An ABC news story from Oct. 15, 2010, reports that his parents said classmates became so frustrated with his Asperger’s Syndrome that “they would take things from him, spit in his food, call him ‘gay, faggot’.”

The suit claims the school system failed to protect Tyler, who was a qualified individual with a disability under the Vocational Rehabilitation Act and the American with Disabilities Act. The lawsuit sought $1.7 million from the school system.

Slate wrote a detailed story last May about the lawsuit and the judge’s ruling against the parents of Tyler Long and also questioned the filmmaker’s intent with “demonizing” the school.

In the Slate story, written by Emily Bazelon, the writer notes that while Judge Murphy dismissed the lawsuit, he also stated, “This is an emotionally charged case with very difficult facts. There is little question that Tyler was the victim of severe disability harassment, and that Defendants should have done more to stop the harassment and prevent future incidents.”

But the judge also stated in his ruling to dismiss the lawsuit failed to show that the school system showed “deliberate indifference” to protect Tyler.

The lawsuit alleges Tyler endured suffering at the hands of his classmates as well as school officials which led to his suicide.

“Because of his disability, Tyler Lee Long was subjected to a brutal and systemic pattern of bullying throughout his time as a student at the high school,” the lawsuit states. “[He] was ridiculed and emotionally bullied and physically beaten by other high school students on a regular basis.”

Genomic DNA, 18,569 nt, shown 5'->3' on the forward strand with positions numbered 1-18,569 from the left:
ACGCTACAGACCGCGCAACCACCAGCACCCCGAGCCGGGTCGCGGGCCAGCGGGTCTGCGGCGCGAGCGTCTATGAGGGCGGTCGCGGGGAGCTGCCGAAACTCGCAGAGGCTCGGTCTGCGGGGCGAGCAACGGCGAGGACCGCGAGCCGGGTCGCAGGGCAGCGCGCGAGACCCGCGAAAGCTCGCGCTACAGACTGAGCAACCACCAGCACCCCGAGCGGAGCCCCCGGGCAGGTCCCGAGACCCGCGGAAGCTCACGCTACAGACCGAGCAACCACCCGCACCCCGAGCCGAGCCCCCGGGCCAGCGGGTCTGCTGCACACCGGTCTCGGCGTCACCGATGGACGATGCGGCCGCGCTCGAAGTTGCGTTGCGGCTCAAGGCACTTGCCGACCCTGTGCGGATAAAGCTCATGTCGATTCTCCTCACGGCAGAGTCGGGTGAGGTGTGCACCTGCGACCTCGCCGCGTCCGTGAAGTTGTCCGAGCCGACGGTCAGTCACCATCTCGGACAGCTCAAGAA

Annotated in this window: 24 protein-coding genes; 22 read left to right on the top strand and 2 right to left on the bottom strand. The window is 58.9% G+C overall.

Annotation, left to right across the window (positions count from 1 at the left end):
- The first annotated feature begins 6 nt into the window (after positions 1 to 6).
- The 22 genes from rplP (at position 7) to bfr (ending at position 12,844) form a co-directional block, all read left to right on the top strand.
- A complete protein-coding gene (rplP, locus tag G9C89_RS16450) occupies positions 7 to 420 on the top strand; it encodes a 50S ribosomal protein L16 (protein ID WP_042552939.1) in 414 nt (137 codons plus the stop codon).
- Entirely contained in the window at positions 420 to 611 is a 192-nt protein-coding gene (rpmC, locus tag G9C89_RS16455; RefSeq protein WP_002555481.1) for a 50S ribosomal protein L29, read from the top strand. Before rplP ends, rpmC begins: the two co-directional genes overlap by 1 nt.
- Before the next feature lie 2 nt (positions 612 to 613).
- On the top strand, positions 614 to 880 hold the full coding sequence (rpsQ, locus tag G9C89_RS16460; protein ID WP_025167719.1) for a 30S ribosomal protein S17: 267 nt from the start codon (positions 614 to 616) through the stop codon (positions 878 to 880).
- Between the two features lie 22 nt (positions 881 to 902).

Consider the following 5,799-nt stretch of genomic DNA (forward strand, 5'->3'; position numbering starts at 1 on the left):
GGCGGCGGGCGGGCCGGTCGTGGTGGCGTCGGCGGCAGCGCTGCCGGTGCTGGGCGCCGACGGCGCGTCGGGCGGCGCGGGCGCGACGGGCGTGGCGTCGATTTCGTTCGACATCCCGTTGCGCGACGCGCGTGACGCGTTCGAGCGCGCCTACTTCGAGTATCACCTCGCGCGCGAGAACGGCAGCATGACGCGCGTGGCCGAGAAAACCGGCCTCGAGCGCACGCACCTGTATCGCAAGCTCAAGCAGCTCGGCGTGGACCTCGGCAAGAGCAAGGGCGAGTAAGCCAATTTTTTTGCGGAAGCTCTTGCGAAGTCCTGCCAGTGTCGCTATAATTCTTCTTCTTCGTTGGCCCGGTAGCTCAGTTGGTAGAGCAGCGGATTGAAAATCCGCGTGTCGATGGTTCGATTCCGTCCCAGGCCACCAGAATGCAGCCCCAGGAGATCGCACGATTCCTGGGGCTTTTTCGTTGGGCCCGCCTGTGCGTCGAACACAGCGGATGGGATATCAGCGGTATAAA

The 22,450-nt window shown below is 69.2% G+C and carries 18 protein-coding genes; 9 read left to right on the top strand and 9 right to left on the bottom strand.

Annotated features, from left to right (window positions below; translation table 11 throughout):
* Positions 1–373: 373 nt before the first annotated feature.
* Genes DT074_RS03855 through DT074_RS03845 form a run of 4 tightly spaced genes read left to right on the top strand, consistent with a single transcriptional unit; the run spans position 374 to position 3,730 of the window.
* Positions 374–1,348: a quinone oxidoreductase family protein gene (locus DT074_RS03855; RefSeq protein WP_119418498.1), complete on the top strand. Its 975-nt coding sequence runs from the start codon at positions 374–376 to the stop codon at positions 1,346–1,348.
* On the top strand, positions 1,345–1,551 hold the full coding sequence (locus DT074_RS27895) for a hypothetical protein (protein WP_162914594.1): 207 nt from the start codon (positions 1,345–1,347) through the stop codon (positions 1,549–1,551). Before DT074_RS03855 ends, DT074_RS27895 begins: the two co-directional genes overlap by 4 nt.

An example of the bullying cited in the lawsuit included a 2007 incident in which a female student told Tyler to “crap on [himself’ and be scared and then she poked him in the face with her finger. She also asked him why “he was being such a sissy and punched him in the face,” according to the lawsuit.

Tina and David Long state in the lawsuit they held several meetings with school administrators, seeking to punish students who bullied their son as well as find ways to keep him from being bullied. They alleged in the suit that the school personnel “turned a blind eye and allowed the bullying to continue.”

In October 2009, the lawsuit states Tyler endured another heavy bout of bullying while in guitar class while the teacher was not present. Students told Tyler to “hang himself” and he was also further taunted on the school bus. On the night of Oct. 16, 2009, Tyler hanged himself with a belt and was found by his father the next morning.

The Fulton Daily Report states this is the second time the Murray County school district has sought money from Tina and David Long. When Judge Harold Murphy dismissed the Long’s lawsuit last year, he ordered them to pay $20,000 to the school system to cover the costs of litigation.

The Long’s attorney, Laurie Webb Daniel, filed a motion objecting to the school’s most recent attempt to get more than $9,000 from the Longs. In a brief, she called the school’s attempt to get the money “heinous,” according to the Fulton Daily Report.

Judge Murphy, however, ruled the school district was the winning party and the Longs should pay for its court costs.

Correction: An earlier version of this story had an incorrect photo of Tyler Long that continues to show up when shared on Facebook. That student that appears with Facebook postings is Alex Libby who is from Oklahoma and was also featured in “Bully.”

UPDATE: You can read a response from Tina and David Long to the Murray County school  district seeking to recoup costs by clicking here.

The Longs were featured in the official trailer of “Bully.” Watch it below.

Top photo: Tina and David Long (via ‘Bully’); Second photo: Tyler Long (via Facebook)

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